These are good times to be an independent RIA, as the growth stars are aligning for this unique segment in financial services, which also is propelling growth of asset managers, custodians and technology companies that serve them.
Case in point, the recent RIA Symposium in San Francisco, a nationwide series of events that custodian Pershing Advisor Solutions is producing through top-tier speakers professing all things growth directly to the billion-dollar RIAs in attendance, who were lapping it all up.
According to the latest benchmarking research sponsored by Pershing and data from wealth-management-focused investment bank Echelon Partners, the RIA industry is in a strong growth mode, with double-digit year-over-year growth in both revenues (11.7%) and assets (20%), up dramatically from the previous couple of years. Meanwhile, other segments in wealth management, such as the independent broker-dealer space, have seen the opposite and are actually shrinking as the industry continues to migrate away from commissions and sprint toward fiduciary-driven fees.
Corresponding to the near decade-long market expansion since the financial crisis, RIAs have found themselves growing at rates that effectively double the size of their firms every three to five years, leading to many new management challenges. Most notably, the increasing costs for advisor talent, which is also in double digits (10%) year over year, crimps profit margins as firms race to hire the best advisors to keep up with their growth.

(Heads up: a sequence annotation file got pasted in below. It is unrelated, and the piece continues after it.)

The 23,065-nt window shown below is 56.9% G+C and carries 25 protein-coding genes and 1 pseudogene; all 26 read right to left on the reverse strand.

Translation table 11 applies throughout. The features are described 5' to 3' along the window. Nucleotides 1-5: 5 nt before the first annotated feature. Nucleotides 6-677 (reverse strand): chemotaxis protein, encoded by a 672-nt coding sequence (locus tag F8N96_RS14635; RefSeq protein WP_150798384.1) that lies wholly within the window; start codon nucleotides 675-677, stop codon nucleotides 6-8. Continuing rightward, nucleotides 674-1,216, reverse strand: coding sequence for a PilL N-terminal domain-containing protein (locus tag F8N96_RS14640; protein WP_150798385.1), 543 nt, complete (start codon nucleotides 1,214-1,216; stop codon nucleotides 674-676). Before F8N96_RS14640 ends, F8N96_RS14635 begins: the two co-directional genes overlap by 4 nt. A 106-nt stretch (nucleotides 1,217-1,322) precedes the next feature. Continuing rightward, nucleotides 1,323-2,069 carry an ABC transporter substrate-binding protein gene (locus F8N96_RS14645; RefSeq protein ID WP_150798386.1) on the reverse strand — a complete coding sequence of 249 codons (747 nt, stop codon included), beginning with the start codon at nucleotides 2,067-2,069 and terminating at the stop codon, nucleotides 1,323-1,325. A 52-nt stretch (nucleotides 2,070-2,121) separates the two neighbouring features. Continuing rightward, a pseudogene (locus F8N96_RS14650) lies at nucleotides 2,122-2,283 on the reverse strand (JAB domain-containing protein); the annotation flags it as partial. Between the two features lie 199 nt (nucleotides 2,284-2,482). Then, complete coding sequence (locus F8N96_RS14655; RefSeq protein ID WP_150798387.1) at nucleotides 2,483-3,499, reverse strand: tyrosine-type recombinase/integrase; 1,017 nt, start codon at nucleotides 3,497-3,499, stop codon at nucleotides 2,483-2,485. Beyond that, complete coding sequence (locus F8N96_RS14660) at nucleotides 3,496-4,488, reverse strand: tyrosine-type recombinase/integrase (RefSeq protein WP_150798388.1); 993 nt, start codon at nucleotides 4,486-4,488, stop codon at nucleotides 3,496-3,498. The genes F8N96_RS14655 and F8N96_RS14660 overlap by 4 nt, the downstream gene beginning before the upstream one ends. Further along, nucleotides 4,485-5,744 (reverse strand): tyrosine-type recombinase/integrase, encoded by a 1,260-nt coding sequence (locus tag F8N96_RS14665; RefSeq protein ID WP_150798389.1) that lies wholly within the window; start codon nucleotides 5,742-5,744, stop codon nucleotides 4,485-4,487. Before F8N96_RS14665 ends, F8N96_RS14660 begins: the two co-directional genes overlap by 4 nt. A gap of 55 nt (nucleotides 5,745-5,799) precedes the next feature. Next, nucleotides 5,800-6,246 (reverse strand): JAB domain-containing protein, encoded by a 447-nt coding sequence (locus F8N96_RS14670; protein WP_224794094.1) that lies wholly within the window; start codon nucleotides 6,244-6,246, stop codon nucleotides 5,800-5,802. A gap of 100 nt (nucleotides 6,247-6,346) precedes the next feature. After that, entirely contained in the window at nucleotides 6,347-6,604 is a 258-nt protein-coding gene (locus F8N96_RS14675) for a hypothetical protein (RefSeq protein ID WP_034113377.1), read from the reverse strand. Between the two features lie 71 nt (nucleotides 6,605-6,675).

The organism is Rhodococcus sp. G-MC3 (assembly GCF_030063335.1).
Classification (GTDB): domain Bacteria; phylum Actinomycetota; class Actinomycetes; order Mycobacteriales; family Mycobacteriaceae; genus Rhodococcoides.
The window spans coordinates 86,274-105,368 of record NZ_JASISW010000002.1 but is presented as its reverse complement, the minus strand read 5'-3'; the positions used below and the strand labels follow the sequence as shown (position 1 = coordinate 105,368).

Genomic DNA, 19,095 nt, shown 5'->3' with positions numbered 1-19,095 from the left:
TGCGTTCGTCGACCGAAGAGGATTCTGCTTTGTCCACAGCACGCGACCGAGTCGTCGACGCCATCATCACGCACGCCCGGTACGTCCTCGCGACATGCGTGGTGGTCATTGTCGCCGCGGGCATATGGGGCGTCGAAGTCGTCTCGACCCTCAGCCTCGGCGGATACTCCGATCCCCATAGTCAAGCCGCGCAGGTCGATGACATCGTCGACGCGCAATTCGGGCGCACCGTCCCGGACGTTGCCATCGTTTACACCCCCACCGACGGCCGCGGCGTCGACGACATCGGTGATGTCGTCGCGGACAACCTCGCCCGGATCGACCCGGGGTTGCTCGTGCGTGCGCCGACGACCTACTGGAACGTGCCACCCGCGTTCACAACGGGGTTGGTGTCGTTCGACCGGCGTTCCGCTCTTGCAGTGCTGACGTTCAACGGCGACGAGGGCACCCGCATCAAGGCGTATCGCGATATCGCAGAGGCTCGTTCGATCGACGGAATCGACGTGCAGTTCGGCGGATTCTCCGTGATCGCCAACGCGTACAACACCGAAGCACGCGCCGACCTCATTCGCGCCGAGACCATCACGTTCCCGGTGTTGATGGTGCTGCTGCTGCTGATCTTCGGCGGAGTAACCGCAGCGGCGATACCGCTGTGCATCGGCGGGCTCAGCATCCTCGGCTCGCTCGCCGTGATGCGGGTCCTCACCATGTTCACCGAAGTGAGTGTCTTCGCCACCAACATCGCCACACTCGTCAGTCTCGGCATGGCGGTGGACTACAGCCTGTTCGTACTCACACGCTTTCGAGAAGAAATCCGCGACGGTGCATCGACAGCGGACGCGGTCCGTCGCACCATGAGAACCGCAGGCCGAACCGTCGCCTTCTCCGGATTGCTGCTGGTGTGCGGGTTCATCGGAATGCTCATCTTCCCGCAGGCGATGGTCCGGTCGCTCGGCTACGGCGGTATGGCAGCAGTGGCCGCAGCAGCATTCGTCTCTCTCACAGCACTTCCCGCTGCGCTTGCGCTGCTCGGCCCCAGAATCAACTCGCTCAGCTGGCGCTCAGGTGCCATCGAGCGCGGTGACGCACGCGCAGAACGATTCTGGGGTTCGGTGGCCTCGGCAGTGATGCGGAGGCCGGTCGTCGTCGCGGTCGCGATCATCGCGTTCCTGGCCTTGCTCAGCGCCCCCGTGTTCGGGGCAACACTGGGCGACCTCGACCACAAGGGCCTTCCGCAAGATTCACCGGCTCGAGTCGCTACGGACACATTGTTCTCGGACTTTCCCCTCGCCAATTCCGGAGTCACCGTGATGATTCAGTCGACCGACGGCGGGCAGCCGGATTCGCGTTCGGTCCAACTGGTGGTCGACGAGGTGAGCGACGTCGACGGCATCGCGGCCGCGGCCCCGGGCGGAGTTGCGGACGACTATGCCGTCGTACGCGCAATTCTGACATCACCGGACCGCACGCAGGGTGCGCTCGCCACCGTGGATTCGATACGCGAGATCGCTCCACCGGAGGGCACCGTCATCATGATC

Despite the good times, RIA Symposium speakers all sounded a warning that this fast growth may not be sustainable. In fact, over half of the growth in RIA firms has been coming from market performance, a hidden subsidy that, while enjoyable, may not be supportable long term as the market grows more volatile.
“The biggest problem with growth rates being market driven is that they tend to cause firms to not invest the right amount of time, resources and efforts into a strategic marketing plan to sustain their growth long term,” said Megan Carpenter, CEO of FiComm Partners, a leading wealth management marketing, branding and public relations firm. “From benchmarking data, advisors are only spending 2% of their top-line revenues on marketing, which includes business development — a sales function — and when we back out business development, that means that advisors are essentially spending nothing on marketing.”
This revealing stat definitely got the audience’s attention. It also caused a minor flurry of discussion when this stat was posted on Twitter.
“It’s important to note that other industries spend 12% of their top line … on marketing, so there is a real missed opportunity in wealth management for advisors to fully take advantage of their growth opportunities,” Carpenter noted. “And not only from the new business brought in, but also in the long-term enterprise value that is built from enhancing your firm brand.”
To help advisors figure this all out, Carpenter laid out the key steps advisory firms need to put in place to create an organic growth engine that is scalable and effective in generating new business.